The gansey is very handsome.

    • Gordon

      Hi Tamar, it was worth it. Probably. There’s a place called Tingwall in Orkney which comes from the same word, and it was the site of a broch too!

  • Dave

    I was wondering if it were called ‘things VA’ as it were being considered for a London museum until you set me straight. It might have been easier to visit. Have you considered saving such visits for summertime…

    • Gordon

      Hi Dave, yes, bit of a schoolboy error there. My only mistake was not leaving it till summer, spreading the trip over several days, hiring a team of Sherpas, yoking a dog sled and getting helicoptered in! Other than that I was fine…

  • Judit M./Finland

    Hello Gordon ! I love this pattern as it is easy and still very attractive. Do you have enough light ? It´s difficult to knit using a dark color this time of the year . Take care ! Happy knitting.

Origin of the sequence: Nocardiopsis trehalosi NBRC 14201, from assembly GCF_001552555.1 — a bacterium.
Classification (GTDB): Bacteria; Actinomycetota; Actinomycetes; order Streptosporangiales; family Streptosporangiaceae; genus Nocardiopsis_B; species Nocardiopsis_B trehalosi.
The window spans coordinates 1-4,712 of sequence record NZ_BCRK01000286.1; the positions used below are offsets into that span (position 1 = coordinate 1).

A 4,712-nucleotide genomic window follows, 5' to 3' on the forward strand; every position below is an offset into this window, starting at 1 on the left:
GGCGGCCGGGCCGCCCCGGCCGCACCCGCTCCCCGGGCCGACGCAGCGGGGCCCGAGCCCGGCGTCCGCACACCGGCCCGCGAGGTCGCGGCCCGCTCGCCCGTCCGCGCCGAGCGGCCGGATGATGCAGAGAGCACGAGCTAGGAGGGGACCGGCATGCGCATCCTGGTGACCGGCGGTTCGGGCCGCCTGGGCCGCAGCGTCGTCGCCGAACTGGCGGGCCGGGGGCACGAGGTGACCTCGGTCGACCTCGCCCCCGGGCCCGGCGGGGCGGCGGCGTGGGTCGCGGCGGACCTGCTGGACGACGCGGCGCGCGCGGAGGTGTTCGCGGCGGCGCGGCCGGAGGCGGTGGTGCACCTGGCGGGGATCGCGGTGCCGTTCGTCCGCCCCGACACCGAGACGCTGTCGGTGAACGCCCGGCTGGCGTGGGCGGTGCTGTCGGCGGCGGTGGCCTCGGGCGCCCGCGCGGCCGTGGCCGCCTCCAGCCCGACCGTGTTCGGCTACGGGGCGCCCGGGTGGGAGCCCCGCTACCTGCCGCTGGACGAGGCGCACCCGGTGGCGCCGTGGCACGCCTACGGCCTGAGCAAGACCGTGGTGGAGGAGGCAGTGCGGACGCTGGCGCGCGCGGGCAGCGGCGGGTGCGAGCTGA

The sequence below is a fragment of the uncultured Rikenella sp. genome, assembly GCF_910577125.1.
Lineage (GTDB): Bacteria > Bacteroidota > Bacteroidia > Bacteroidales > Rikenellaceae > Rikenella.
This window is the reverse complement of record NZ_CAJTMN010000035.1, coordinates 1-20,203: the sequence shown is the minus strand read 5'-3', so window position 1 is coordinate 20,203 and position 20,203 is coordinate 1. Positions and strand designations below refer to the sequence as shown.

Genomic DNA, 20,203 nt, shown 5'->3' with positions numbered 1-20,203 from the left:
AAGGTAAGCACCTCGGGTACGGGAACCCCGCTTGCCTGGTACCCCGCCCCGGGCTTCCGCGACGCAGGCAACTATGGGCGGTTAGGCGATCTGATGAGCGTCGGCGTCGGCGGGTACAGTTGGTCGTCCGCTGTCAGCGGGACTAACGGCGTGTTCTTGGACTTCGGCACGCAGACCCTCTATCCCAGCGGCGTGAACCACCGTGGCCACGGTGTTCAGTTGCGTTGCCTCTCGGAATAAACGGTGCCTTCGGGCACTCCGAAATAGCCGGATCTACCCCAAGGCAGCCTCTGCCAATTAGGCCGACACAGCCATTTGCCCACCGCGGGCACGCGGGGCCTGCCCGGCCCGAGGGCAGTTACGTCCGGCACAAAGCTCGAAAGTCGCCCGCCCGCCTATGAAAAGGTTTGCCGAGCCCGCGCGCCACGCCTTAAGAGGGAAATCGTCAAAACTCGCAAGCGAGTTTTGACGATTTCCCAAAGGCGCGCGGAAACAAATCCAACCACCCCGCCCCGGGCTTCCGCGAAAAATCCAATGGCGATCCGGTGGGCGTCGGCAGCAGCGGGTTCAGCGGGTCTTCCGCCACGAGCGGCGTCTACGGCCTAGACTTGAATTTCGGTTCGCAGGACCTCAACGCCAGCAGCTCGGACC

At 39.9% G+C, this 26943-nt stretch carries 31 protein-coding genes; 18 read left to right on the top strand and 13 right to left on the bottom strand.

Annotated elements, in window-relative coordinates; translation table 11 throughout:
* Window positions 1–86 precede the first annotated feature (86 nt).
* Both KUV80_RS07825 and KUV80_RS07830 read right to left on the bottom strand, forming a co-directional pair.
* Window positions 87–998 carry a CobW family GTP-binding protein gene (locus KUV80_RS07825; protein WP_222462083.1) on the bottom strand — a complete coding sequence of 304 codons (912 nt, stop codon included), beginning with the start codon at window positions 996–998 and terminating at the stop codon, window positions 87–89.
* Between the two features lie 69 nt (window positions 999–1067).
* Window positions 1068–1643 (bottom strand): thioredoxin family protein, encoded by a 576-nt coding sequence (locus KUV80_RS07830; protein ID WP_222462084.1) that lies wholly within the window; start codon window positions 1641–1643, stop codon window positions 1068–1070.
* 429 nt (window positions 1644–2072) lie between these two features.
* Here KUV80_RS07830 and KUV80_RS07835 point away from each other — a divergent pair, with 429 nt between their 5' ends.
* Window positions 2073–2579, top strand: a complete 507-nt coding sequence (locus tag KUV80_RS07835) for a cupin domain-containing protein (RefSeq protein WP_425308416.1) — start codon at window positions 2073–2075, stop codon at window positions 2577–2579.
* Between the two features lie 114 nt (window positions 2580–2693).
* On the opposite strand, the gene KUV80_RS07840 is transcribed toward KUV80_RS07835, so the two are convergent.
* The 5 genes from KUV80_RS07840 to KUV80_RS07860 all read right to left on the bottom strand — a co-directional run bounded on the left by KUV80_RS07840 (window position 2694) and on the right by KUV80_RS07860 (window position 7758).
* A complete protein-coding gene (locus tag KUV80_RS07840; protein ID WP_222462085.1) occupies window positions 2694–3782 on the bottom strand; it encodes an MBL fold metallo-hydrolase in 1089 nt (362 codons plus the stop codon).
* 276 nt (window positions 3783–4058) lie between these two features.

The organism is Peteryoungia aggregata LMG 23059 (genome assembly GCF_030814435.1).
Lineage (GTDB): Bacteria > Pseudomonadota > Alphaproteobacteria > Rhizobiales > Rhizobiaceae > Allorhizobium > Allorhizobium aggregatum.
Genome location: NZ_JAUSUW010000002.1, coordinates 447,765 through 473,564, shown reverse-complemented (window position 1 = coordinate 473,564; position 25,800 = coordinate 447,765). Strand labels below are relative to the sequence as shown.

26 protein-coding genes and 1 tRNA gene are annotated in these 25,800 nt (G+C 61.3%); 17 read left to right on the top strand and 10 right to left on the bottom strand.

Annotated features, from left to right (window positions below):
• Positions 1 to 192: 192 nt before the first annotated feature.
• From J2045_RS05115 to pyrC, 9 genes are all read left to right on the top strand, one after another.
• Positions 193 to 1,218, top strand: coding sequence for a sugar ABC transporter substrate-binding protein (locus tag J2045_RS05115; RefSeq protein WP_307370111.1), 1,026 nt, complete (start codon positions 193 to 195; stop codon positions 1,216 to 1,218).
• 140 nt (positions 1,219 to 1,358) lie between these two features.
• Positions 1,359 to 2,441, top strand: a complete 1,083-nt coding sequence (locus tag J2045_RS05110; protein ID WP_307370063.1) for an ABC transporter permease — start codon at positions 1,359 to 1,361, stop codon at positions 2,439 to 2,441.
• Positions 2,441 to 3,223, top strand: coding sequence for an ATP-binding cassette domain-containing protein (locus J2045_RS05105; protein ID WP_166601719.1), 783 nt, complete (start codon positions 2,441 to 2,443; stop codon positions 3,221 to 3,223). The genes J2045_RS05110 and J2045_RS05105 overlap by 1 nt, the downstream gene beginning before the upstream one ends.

• Gordon

      Haha, yes, not one of my best ideas to knit this in the depths of winter, was it? Basically it’s fine… unless I make a mistake, when it does feel like a blind man looking for a black cat in a coal cellar at midnight!

  • Meg Macleod

    dear gordon.over the years i have pondered that sign post for the broch…im glad my curiosity remained quietly swithering…..i rather think i might have succumbed to the bog to rise again in afew hundred years..thankyou for sharing this adventure..and the view …xxmeg

    • Gordon

      Hello Meg, next time I go in search of a broch that’s a little off the beaten track, especially if I’m following directions from the website, I shall take care to set my affairs in order and make my will before I start… If I am ever tempted to try again, I’ll wait till the next time there’s a drought!